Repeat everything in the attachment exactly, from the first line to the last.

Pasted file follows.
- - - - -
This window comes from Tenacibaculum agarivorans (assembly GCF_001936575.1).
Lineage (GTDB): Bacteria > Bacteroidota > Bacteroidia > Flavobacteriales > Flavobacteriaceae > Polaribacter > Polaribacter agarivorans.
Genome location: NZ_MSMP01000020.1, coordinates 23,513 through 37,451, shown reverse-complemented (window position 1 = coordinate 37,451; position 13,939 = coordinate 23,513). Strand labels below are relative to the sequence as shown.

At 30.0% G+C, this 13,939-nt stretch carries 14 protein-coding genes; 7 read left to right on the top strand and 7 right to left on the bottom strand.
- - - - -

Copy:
This window comes from Tenacibaculum agarivorans (assembly GCF_001936575.1).
Lineage (GTDB): Bacteria > Bacteroidota > Bacteroidia > Flavobacteriales > Flavobacteriaceae > Polaribacter > Polaribacter agarivorans.
Genome location: NZ_MSMP01000020.1, coordinates 23,513 through 37,451, shown reverse-complemented (window position 1 = coordinate 37,451; position 13,939 = coordinate 23,513). Strand labels below are relative to the sequence as shown.

At 30.0% G+C, this 13,939-nt stretch carries 14 protein-coding genes; 7 read left to right on the top strand and 7 right to left on the bottom strand.